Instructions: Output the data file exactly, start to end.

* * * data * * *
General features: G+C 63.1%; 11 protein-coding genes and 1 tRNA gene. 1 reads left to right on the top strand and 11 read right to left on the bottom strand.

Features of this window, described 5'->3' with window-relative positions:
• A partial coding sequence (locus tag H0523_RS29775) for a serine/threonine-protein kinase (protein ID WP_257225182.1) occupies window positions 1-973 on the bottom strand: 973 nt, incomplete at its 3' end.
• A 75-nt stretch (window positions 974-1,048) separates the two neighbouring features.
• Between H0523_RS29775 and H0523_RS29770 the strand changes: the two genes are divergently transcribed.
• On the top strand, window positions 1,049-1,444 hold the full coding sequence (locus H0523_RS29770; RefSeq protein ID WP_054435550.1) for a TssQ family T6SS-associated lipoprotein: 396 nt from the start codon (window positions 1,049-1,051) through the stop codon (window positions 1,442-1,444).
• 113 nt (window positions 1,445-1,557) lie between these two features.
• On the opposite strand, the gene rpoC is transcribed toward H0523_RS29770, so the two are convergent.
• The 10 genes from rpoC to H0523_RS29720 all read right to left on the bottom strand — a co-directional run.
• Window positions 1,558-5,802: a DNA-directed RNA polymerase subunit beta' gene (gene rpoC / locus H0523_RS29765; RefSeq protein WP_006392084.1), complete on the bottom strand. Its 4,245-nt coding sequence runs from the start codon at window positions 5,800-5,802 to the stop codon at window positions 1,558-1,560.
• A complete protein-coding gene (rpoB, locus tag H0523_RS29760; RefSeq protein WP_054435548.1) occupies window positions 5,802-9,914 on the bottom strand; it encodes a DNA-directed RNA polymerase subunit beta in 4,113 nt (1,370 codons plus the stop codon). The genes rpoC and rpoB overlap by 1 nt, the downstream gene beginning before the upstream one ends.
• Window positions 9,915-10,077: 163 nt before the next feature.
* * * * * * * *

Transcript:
General features: G+C 63.1%; 11 protein-coding genes and 1 tRNA gene. 1 reads left to right on the top strand and 11 read right to left on the bottom strand.

Features of this window, described 5'->3' with window-relative positions:
• A partial coding sequence (locus tag H0523_RS29775) for a serine/threonine-protein kinase (protein ID WP_257225182.1) occupies window positions 1-973 on the bottom strand: 973 nt, incomplete at its 3' end.
• A 75-nt stretch (window positions 974-1,048) separates the two neighbouring features.
• Between H0523_RS29775 and H0523_RS29770 the strand changes: the two genes are divergently transcribed.
• On the top strand, window positions 1,049-1,444 hold the full coding sequence (locus H0523_RS29770; RefSeq protein ID WP_054435550.1) for a TssQ family T6SS-associated lipoprotein: 396 nt from the start codon (window positions 1,049-1,051) through the stop codon (window positions 1,442-1,444).
• 113 nt (window positions 1,445-1,557) lie between these two features.
• On the opposite strand, the gene rpoC is transcribed toward H0523_RS29770, so the two are convergent.
• The 10 genes from rpoC to H0523_RS29720 all read right to left on the bottom strand — a co-directional run.
• Window positions 1,558-5,802: a DNA-directed RNA polymerase subunit beta' gene (gene rpoC / locus H0523_RS29765; RefSeq protein WP_006392084.1), complete on the bottom strand. Its 4,245-nt coding sequence runs from the start codon at window positions 5,800-5,802 to the stop codon at window positions 1,558-1,560.
• A complete protein-coding gene (rpoB, locus tag H0523_RS29760; RefSeq protein WP_054435548.1) occupies window positions 5,802-9,914 on the bottom strand; it encodes a DNA-directed RNA polymerase subunit beta in 4,113 nt (1,370 codons plus the stop codon). The genes rpoC and rpoB overlap by 1 nt, the downstream gene beginning before the upstream one ends.
• Window positions 9,915-10,077: 163 nt before the next feature.